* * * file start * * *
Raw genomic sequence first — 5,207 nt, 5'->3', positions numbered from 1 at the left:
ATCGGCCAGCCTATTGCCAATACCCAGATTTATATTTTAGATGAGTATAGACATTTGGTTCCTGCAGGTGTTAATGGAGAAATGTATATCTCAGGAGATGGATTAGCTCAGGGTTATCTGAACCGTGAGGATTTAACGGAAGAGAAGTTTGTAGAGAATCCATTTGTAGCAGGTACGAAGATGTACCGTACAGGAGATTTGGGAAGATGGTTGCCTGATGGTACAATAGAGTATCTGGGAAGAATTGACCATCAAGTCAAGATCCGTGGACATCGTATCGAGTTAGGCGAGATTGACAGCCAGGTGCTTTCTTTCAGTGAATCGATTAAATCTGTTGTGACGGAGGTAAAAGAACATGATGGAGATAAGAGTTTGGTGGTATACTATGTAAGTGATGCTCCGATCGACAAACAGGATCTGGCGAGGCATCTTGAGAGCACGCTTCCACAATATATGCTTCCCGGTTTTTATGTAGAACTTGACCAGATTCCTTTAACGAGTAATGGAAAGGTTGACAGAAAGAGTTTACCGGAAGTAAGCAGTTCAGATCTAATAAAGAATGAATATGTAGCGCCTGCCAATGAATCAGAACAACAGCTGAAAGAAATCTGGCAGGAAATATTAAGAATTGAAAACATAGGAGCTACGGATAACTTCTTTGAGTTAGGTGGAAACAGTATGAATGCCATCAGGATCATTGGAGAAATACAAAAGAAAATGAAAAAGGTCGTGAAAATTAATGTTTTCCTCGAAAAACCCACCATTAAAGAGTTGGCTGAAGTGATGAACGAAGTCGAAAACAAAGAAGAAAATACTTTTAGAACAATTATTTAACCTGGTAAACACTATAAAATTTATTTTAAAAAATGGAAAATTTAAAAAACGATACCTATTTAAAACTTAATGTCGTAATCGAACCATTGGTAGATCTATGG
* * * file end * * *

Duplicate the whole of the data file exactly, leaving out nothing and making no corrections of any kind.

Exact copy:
Raw genomic sequence first — 5,207 nt, 5'->3', positions numbered from 1 at the left:
ATCGGCCAGCCTATTGCCAATACCCAGATTTATATTTTAGATGAGTATAGACATTTGGTTCCTGCAGGTGTTAATGGAGAAATGTATATCTCAGGAGATGGATTAGCTCAGGGTTATCTGAACCGTGAGGATTTAACGGAAGAGAAGTTTGTAGAGAATCCATTTGTAGCAGGTACGAAGATGTACCGTACAGGAGATTTGGGAAGATGGTTGCCTGATGGTACAATAGAGTATCTGGGAAGAATTGACCATCAAGTCAAGATCCGTGGACATCGTATCGAGTTAGGCGAGATTGACAGCCAGGTGCTTTCTTTCAGTGAATCGATTAAATCTGTTGTGACGGAGGTAAAAGAACATGATGGAGATAAGAGTTTGGTGGTATACTATGTAAGTGATGCTCCGATCGACAAACAGGATCTGGCGAGGCATCTTGAGAGCACGCTTCCACAATATATGCTTCCCGGTTTTTATGTAGAACTTGACCAGATTCCTTTAACGAGTAATGGAAAGGTTGACAGAAAGAGTTTACCGGAAGTAAGCAGTTCAGATCTAATAAAGAATGAATATGTAGCGCCTGCCAATGAATCAGAACAACAGCTGAAAGAAATCTGGCAGGAAATATTAAGAATTGAAAACATAGGAGCTACGGATAACTTCTTTGAGTTAGGTGGAAACAGTATGAATGCCATCAGGATCATTGGAGAAATACAAAAGAAAATGAAAAAGGTCGTGAAAATTAATGTTTTCCTCGAAAAACCCACCATTAAAGAGTTGGCTGAAGTGATGAACGAAGTCGAAAACAAAGAAGAAAATACTTTTAGAACAATTATTTAACCTGGTAAACACTATAAAATTTATTTTAAAAAATGGAAAATTTAAAAAACGATACCTATTTAAAACTTAATGTCGTAATCGAACCATTGGTAGATCTATGG